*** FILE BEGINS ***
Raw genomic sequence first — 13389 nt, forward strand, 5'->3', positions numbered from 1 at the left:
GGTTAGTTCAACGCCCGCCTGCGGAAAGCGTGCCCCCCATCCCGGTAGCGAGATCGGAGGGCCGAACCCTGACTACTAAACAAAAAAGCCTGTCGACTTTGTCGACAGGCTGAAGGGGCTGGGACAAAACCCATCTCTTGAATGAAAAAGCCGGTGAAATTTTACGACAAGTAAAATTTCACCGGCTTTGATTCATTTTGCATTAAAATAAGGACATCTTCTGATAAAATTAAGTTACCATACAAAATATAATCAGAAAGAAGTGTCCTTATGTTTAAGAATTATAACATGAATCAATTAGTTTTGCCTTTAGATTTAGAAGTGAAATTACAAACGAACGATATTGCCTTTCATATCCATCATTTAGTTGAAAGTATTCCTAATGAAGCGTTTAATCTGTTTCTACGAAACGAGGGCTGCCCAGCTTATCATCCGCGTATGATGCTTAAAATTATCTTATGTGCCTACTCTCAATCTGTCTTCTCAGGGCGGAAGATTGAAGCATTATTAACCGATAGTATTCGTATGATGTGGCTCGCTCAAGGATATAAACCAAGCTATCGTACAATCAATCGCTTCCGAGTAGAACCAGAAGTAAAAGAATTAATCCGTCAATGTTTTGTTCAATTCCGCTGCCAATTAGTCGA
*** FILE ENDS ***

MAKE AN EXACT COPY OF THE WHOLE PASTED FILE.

Raw genomic sequence first — 13389 nt, forward strand, 5'->3', positions numbered from 1 at the left:
GGTTAGTTCAACGCCCGCCTGCGGAAAGCGTGCCCCCCATCCCGGTAGCGAGATCGGAGGGCCGAACCCTGACTACTAAACAAAAAAGCCTGTCGACTTTGTCGACAGGCTGAAGGGGCTGGGACAAAACCCATCTCTTGAATGAAAAAGCCGGTGAAATTTTACGACAAGTAAAATTTCACCGGCTTTGATTCATTTTGCATTAAAATAAGGACATCTTCTGATAAAATTAAGTTACCATACAAAATATAATCAGAAAGAAGTGTCCTTATGTTTAAGAATTATAACATGAATCAATTAGTTTTGCCTTTAGATTTAGAAGTGAAATTACAAACGAACGATATTGCCTTTCATATCCATCATTTAGTTGAAAGTATTCCTAATGAAGCGTTTAATCTGTTTCTACGAAACGAGGGCTGCCCAGCTTATCATCCGCGTATGATGCTTAAAATTATCTTATGTGCCTACTCTCAATCTGTCTTCTCAGGGCGGAAGATTGAAGCATTATTAACCGATAGTATTCGTATGATGTGGCTCGCTCAAGGATATAAACCAAGCTATCGTACAATCAATCGCTTCCGAGTAGAACCAGAAGTAAAAGAATTAATCCGTCAATGTTTTGTTCAATTCCGCTGCCAATTAGTCGA